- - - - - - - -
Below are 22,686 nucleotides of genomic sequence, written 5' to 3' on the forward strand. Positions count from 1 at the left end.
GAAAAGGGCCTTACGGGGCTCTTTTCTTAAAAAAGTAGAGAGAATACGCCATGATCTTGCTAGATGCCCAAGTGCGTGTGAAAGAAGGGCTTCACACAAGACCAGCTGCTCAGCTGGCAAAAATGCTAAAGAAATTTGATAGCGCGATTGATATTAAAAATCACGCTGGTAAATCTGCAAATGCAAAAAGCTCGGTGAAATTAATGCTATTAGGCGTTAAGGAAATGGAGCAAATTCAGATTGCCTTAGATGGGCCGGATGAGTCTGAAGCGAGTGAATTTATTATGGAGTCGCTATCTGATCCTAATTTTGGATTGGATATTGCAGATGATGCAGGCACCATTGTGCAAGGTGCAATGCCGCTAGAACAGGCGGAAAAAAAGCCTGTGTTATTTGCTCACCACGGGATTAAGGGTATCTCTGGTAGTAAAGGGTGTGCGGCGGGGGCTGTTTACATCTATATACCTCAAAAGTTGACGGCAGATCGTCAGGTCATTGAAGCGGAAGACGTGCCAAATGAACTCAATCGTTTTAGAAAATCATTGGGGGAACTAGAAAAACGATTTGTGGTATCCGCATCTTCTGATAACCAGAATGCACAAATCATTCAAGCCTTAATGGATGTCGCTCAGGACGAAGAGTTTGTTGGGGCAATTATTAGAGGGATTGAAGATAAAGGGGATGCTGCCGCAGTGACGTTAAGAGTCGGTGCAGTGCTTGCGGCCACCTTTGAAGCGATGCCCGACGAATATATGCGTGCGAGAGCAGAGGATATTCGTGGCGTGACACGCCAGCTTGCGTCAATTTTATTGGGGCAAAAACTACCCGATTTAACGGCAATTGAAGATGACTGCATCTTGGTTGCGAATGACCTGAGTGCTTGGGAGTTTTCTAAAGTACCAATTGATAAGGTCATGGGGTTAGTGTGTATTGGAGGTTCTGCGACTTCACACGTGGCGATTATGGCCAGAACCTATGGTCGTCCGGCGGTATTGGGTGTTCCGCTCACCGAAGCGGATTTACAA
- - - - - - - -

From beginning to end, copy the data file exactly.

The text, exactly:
Below are 22,686 nucleotides of genomic sequence, written 5' to 3' on the forward strand. Positions count from 1 at the left end.
GAAAAGGGCCTTACGGGGCTCTTTTCTTAAAAAAGTAGAGAGAATACGCCATGATCTTGCTAGATGCCCAAGTGCGTGTGAAAGAAGGGCTTCACACAAGACCAGCTGCTCAGCTGGCAAAAATGCTAAAGAAATTTGATAGCGCGATTGATATTAAAAATCACGCTGGTAAATCTGCAAATGCAAAAAGCTCGGTGAAATTAATGCTATTAGGCGTTAAGGAAATGGAGCAAATTCAGATTGCCTTAGATGGGCCGGATGAGTCTGAAGCGAGTGAATTTATTATGGAGTCGCTATCTGATCCTAATTTTGGATTGGATATTGCAGATGATGCAGGCACCATTGTGCAAGGTGCAATGCCGCTAGAACAGGCGGAAAAAAAGCCTGTGTTATTTGCTCACCACGGGATTAAGGGTATCTCTGGTAGTAAAGGGTGTGCGGCGGGGGCTGTTTACATCTATATACCTCAAAAGTTGACGGCAGATCGTCAGGTCATTGAAGCGGAAGACGTGCCAAATGAACTCAATCGTTTTAGAAAATCATTGGGGGAACTAGAAAAACGATTTGTGGTATCCGCATCTTCTGATAACCAGAATGCACAAATCATTCAAGCCTTAATGGATGTCGCTCAGGACGAAGAGTTTGTTGGGGCAATTATTAGAGGGATTGAAGATAAAGGGGATGCTGCCGCAGTGACGTTAAGAGTCGGTGCAGTGCTTGCGGCCACCTTTGAAGCGATGCCCGACGAATATATGCGTGCGAGAGCAGAGGATATTCGTGGCGTGACACGCCAGCTTGCGTCAATTTTATTGGGGCAAAAACTACCCGATTTAACGGCAATTGAAGATGACTGCATCTTGGTTGCGAATGACCTGAGTGCTTGGGAGTTTTCTAAAGTACCAATTGATAAGGTCATGGGGTTAGTGTGTATTGGAGGTTCTGCGACTTCACACGTGGCGATTATGGCCAGAACCTATGGTCGTCCGGCGGTATTGGGTGTTCCGCTCACCGAAGCGGATTTACAA